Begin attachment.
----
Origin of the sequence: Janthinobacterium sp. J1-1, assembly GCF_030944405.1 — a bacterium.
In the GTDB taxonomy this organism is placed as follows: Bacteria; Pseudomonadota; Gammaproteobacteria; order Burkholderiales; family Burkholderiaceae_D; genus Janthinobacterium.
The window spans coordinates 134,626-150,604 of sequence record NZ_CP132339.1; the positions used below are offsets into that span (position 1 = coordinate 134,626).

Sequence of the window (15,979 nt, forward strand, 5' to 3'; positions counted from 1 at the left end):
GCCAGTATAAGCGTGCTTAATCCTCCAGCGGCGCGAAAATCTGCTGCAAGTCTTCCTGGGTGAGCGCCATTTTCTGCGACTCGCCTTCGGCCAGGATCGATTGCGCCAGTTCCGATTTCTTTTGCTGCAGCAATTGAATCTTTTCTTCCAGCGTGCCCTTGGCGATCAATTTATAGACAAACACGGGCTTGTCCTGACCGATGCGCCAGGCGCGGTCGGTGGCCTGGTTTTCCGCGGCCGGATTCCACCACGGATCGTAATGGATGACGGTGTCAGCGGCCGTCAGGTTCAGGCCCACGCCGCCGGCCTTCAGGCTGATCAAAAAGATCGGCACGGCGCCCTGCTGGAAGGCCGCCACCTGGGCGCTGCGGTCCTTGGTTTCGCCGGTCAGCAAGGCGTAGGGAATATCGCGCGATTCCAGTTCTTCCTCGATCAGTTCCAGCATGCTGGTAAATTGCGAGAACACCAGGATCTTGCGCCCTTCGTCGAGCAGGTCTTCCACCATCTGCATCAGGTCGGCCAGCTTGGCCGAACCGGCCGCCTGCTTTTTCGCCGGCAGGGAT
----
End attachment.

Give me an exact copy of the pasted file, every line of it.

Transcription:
Origin of the sequence: Janthinobacterium sp. J1-1, assembly GCF_030944405.1 — a bacterium.
In the GTDB taxonomy this organism is placed as follows: Bacteria; Pseudomonadota; Gammaproteobacteria; order Burkholderiales; family Burkholderiaceae_D; genus Janthinobacterium.
The window spans coordinates 134,626-150,604 of sequence record NZ_CP132339.1; the positions used below are offsets into that span (position 1 = coordinate 134,626).

Sequence of the window (15,979 nt, forward strand, 5' to 3'; positions counted from 1 at the left end):
GCCAGTATAAGCGTGCTTAATCCTCCAGCGGCGCGAAAATCTGCTGCAAGTCTTCCTGGGTGAGCGCCATTTTCTGCGACTCGCCTTCGGCCAGGATCGATTGCGCCAGTTCCGATTTCTTTTGCTGCAGCAATTGAATCTTTTCTTCCAGCGTGCCCTTGGCGATCAATTTATAGACAAACACGGGCTTGTCCTGACCGATGCGCCAGGCGCGGTCGGTGGCCTGGTTTTCCGCGGCCGGATTCCACCACGGATCGTAATGGATGACGGTGTCAGCGGCCGTCAGGTTCAGGCCCACGCCGCCGGCCTTCAGGCTGATCAAAAAGATCGGCACGGCGCCCTGCTGGAAGGCCGCCACCTGGGCGCTGCGGTCCTTGGTTTCGCCGGTCAGCAAGGCGTAGGGAATATCGCGCGATTCCAGTTCTTCCTCGATCAGTTCCAGCATGCTGGTAAATTGCGAGAACACCAGGATCTTGCGCCCTTCGTCGAGCAGGTCTTCCACCATCTGCATCAGGTCGGCCAGCTTGGCCGAACCGGCCGCCTGCTTTTTCGCCGGCAGGGAT